WHAT IS LEXIS-NEXIS?
Lexis-Nexis is one of the world's largest online database services. Online database services are like supermarkets of databases. These services provide access to many different databases through a single search interface. Often, other companies--called database producers--create the databases which are then made available through one or more database service. All types of databases may be available from database services, often including many very specialized databases that are not available from other sources. Generally, users of a database service are required to have an account with the service before they can do any searches.
Lexis-Nexis contains thousands of publications which provide extensive sources of information in the areas of law, news, business, finance, government, medicine, technology and other subjects. Most publications in Lexis-Nexis are available in full-text, but very few academic journals are included. The only two subject areas in which Lexis-Nexis does have extensive coverage of academic journals are law and medicine. The service includes the full-text of a large number of law review journals and medical journal article abstracts are available through a version of the Medline database. (Another online information service--Dialog--has the most extensive coverage of academic journals in all subject areas.) Dates of coverage for many of the publications in Lexis-Nexis go back to the 1980's, with many of the legal documents (state and federal case law, statutes, law reviews, etc.) dating back earlier. Files are updated continuously.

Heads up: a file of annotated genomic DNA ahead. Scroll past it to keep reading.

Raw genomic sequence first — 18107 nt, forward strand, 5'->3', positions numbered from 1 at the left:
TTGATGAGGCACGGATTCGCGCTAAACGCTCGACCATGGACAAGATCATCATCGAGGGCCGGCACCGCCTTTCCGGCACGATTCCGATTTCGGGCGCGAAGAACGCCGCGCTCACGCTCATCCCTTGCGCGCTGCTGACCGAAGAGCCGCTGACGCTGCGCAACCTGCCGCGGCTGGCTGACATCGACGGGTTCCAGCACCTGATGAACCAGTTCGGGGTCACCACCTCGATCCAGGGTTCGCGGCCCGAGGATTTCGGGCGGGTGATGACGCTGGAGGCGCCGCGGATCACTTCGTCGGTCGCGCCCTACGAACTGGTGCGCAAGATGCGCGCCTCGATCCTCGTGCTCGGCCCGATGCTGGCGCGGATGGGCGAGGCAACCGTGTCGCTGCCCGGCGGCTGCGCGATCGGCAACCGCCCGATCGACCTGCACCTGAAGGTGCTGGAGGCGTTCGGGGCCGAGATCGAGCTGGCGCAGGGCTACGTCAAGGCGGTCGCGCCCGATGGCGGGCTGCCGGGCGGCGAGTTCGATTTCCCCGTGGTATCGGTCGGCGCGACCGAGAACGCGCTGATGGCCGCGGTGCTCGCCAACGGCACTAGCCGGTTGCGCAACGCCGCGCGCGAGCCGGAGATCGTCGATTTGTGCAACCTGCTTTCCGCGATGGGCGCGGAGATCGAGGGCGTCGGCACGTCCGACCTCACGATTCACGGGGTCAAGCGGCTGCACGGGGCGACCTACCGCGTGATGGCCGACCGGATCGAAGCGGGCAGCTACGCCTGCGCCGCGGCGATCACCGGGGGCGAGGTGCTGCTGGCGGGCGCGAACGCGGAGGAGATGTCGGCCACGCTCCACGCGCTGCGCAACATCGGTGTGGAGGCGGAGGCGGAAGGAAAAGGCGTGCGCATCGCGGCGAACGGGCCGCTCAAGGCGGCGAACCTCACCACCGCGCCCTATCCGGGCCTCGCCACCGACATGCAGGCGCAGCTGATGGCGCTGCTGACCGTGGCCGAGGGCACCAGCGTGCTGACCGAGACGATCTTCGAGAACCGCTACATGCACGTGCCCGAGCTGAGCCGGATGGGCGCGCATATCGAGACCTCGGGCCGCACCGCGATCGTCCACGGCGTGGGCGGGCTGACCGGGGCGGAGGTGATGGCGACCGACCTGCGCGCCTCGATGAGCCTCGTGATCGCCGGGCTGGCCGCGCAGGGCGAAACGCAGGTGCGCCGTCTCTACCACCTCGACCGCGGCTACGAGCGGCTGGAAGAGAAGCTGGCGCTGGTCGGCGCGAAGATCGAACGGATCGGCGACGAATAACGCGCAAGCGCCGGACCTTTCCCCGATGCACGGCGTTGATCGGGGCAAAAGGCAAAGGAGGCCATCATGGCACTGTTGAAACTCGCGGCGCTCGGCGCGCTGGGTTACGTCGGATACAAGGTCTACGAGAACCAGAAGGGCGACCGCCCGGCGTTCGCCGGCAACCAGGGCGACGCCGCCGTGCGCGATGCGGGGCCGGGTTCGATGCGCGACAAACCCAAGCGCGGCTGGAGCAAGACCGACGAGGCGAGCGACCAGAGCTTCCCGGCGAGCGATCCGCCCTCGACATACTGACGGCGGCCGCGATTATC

Because it has such an extensive coverage of full-text publications, Lexis-Nexis provides the opportunity to do the most detailed searching for research topics related to:
Lexis started in 1973 as the first major computer-assisted legal research service. Initially, the service focused on building a comprehensive selection of legal documents (state and federal case law, statutes, law reviews, etc.) In 1979, a new service, called Nexis, was created to include the full-text of news publications (beginning with the first full-text online version of the New York Times). Nexis has expanded to include international, national and regional newspapers, new services, magazines, and television and radio broadcast transcripts, including CNN and National Public Radio programs.
Today, Lexis-Nexis is essentially one combined online database service of thousands of files, organized into about 150 categories, called libraries. 1.3 million professionals worldwide - lawyers, accountants, financial analysts, journalists, law enforcement officials, information specialists and others- subscribe to the Lexis-Nexis services. They perform more than 300,000 searches per day. The combined services contain more than 18,600 sources: 13,800 news and business sources and 4,800 legal sources.
To search for information in Lexis-Nexis, users must log on to the service and then select a library and a file to search.
Skyline Library has an educational account for use by Skyline students, faculty and staff for course-related research. Students should be in (or have completed training in the use of Lexis-Nexis in a Skyline course that provides such training (e.g., LSCI 105). Only one user at a time may access Lexis-Nexis. No access from home is available. The college pays a flat monthly fee for unlimited educational use of Lexis-Nexis, however businesses that subscribe to the service for their research needs must pay fees according to the number and type of files accessed, the amount of time online and/or the number of documents viewed, printed or downloaded.
For more general information on the Lexis-Nexis service, click here to access the Lexis-Nexis web site.
FOR DIRECTIONS ON HOW TO USE LEXIS-NEXIS AT SKYLINE LIBRARY, CLICK HERE.
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last revised: 3-20-00 by Eric Brenner, Skyline College, San Bruno, CA
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